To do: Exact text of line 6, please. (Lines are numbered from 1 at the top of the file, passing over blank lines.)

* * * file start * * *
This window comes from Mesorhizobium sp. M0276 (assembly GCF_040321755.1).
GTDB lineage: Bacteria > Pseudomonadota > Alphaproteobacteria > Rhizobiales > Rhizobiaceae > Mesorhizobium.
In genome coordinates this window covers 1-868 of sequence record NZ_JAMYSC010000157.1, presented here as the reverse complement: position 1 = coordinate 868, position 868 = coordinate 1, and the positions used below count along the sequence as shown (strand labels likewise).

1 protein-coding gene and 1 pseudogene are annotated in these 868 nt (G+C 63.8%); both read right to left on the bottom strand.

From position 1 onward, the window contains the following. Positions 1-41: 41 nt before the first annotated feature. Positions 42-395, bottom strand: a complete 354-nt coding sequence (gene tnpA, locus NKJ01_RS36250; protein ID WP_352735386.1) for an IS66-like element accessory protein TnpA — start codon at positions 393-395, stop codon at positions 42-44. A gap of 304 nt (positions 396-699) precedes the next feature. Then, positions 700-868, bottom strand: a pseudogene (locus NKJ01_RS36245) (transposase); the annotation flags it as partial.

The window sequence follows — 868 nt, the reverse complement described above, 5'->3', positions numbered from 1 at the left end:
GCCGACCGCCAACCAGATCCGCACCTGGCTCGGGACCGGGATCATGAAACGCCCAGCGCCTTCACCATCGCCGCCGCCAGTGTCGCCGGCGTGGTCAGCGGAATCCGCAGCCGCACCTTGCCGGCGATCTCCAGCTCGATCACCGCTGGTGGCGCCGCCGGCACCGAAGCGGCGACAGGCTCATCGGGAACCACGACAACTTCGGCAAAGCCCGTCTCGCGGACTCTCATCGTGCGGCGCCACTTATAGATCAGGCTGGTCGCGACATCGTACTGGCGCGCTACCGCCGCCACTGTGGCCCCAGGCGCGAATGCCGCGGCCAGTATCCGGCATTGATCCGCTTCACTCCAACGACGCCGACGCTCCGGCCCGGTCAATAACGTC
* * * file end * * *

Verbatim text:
The window sequence follows — 868 nt, the reverse complement described above, 5'->3', positions numbered from 1 at the left end: